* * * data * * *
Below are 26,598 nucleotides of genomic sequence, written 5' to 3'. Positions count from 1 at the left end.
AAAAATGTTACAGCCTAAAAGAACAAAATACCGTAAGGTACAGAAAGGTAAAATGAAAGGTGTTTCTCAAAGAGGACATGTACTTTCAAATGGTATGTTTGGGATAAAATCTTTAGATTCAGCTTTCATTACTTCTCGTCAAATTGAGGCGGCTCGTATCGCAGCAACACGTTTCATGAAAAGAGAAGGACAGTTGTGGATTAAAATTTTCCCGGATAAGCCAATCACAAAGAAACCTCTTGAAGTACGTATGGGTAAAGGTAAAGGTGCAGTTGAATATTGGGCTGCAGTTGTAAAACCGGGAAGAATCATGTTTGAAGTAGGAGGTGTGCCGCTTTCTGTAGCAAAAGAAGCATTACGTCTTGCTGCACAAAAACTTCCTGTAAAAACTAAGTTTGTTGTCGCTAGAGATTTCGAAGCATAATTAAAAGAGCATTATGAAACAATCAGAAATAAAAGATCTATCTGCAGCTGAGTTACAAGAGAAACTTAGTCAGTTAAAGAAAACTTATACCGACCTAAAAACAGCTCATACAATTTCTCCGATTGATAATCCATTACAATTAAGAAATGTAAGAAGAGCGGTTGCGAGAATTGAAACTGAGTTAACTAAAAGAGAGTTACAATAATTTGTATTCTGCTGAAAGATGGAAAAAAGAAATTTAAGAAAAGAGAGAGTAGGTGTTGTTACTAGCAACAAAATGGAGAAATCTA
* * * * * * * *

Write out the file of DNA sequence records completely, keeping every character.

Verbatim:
Below are 26,598 nucleotides of genomic sequence, written 5' to 3'. Positions count from 1 at the left end.
AAAAATGTTACAGCCTAAAAGAACAAAATACCGTAAGGTACAGAAAGGTAAAATGAAAGGTGTTTCTCAAAGAGGACATGTACTTTCAAATGGTATGTTTGGGATAAAATCTTTAGATTCAGCTTTCATTACTTCTCGTCAAATTGAGGCGGCTCGTATCGCAGCAACACGTTTCATGAAAAGAGAAGGACAGTTGTGGATTAAAATTTTCCCGGATAAGCCAATCACAAAGAAACCTCTTGAAGTACGTATGGGTAAAGGTAAAGGTGCAGTTGAATATTGGGCTGCAGTTGTAAAACCGGGAAGAATCATGTTTGAAGTAGGAGGTGTGCCGCTTTCTGTAGCAAAAGAAGCATTACGTCTTGCTGCACAAAAACTTCCTGTAAAAACTAAGTTTGTTGTCGCTAGAGATTTCGAAGCATAATTAAAAGAGCATTATGAAACAATCAGAAATAAAAGATCTATCTGCAGCTGAGTTACAAGAGAAACTTAGTCAGTTAAAGAAAACTTATACCGACCTAAAAACAGCTCATACAATTTCTCCGATTGATAATCCATTACAATTAAGAAATGTAAGAAGAGCGGTTGCGAGAATTGAAACTGAGTTAACTAAAAGAGAGTTACAATAATTTGTATTCTGCTGAAAGATGGAAAAAAGAAATTTAAGAAAAGAGAGAGTAGGTGTTGTTACTAGCAACAAAATGGAGAAATCTA